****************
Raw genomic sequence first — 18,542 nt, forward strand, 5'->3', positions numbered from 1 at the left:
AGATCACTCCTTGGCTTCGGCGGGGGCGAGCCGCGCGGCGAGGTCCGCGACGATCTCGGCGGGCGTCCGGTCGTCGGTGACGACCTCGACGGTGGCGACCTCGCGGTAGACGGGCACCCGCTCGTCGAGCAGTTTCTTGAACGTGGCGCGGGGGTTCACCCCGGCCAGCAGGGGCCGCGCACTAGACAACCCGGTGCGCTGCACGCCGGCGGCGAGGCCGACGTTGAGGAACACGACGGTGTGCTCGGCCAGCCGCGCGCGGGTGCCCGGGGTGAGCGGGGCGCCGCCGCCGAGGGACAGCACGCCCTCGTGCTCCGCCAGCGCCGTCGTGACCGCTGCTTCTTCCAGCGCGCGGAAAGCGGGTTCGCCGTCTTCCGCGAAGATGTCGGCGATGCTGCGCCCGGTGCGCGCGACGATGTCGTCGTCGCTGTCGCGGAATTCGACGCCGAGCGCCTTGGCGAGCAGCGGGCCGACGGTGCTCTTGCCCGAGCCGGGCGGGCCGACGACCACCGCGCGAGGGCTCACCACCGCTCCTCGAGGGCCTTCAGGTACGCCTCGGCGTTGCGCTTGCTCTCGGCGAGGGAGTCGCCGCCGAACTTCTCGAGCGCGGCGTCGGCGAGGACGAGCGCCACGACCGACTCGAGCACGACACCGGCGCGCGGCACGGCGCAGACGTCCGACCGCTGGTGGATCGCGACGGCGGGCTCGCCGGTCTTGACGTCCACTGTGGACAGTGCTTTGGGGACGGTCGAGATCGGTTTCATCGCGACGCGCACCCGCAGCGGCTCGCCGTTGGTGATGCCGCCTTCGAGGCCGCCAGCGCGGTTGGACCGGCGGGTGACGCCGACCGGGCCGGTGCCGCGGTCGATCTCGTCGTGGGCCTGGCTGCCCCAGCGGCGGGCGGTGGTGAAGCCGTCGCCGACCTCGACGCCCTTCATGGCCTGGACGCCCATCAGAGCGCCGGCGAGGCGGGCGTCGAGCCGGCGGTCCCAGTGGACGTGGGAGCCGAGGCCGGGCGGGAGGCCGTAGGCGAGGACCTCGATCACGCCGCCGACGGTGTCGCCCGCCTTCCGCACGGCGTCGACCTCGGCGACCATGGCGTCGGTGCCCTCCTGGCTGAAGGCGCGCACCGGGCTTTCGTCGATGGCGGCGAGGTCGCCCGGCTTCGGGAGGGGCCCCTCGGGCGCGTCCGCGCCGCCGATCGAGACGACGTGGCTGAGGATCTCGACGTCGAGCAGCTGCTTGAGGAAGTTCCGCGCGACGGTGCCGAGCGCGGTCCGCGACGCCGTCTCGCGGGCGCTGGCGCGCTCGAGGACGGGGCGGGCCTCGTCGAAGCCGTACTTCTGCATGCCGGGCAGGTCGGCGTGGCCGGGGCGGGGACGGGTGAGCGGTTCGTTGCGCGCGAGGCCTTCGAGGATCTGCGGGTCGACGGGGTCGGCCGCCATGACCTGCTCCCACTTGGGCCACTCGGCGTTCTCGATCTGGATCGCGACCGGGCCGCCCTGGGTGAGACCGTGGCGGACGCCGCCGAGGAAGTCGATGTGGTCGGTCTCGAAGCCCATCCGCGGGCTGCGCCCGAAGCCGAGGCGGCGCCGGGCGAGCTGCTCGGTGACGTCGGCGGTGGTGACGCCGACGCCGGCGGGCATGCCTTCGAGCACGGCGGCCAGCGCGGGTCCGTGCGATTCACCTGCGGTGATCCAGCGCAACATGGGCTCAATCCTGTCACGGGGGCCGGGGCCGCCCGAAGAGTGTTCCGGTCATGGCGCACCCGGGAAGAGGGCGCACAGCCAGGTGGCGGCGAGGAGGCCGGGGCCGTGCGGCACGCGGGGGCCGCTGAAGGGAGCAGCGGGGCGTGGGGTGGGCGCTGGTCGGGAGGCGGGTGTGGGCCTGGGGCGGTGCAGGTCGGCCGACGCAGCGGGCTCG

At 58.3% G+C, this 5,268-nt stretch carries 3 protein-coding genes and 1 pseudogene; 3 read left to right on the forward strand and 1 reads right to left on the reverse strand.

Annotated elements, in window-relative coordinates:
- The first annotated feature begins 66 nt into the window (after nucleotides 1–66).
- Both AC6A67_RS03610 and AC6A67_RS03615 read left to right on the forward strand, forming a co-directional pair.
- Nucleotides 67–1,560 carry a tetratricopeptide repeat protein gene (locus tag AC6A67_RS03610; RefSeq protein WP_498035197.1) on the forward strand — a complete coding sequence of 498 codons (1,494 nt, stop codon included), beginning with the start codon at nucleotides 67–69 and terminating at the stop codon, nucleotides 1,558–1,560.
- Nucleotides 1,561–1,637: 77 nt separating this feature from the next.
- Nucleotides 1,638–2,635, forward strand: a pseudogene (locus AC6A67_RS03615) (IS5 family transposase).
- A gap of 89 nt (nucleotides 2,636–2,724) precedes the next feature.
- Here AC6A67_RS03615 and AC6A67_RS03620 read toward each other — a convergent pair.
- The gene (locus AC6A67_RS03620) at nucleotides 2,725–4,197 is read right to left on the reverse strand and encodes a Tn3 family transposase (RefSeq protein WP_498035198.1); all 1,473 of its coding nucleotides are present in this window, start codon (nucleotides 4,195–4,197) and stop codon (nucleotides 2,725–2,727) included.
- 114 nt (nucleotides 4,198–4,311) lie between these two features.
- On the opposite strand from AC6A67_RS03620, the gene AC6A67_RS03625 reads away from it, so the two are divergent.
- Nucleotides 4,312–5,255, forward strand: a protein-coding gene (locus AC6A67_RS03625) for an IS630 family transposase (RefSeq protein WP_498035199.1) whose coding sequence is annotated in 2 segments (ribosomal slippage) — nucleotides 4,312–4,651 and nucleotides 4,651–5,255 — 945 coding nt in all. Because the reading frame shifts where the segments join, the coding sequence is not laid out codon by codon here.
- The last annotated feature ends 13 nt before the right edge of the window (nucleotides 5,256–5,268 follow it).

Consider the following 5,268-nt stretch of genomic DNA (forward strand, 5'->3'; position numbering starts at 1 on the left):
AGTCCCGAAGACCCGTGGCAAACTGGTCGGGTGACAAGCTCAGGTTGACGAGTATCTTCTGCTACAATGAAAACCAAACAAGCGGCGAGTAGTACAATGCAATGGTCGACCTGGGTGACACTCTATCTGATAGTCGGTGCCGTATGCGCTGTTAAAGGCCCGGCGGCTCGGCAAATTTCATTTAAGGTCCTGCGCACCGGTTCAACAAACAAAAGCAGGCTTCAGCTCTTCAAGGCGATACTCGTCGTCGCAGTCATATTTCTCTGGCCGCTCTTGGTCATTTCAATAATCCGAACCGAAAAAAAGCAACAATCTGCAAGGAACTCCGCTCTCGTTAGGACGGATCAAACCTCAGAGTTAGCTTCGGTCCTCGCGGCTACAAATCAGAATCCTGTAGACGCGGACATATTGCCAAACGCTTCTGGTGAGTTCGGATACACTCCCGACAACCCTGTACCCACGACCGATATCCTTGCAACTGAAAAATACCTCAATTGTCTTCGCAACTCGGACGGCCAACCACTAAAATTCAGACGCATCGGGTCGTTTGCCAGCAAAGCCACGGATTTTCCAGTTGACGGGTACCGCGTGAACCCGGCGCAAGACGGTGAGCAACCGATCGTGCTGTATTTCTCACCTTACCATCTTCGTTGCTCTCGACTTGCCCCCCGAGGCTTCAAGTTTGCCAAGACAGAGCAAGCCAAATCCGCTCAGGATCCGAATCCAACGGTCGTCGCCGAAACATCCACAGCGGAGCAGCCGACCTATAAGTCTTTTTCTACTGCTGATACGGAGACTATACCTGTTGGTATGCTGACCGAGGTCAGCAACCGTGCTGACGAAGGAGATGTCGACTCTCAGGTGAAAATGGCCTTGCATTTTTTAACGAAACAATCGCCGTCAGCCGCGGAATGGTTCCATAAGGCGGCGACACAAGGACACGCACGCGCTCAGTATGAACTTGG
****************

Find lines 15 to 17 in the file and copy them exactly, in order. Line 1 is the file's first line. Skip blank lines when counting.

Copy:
- Nucleotides 4,312–5,255, forward strand: a protein-coding gene (locus AC6A67_RS03625) for an IS630 family transposase (RefSeq protein WP_498035199.1) whose coding sequence is annotated in 2 segments (ribosomal slippage) — nucleotides 4,312–4,651 and nucleotides 4,651–5,255 — 945 coding nt in all. Because the reading frame shifts where the segments join, the coding sequence is not laid out codon by codon here.
- The last annotated feature ends 13 nt before the right edge of the window (nucleotides 5,256–5,268 follow it).

Consider the following 5,268-nt stretch of genomic DNA (forward strand, 5'->3'; position numbering starts at 1 on the left):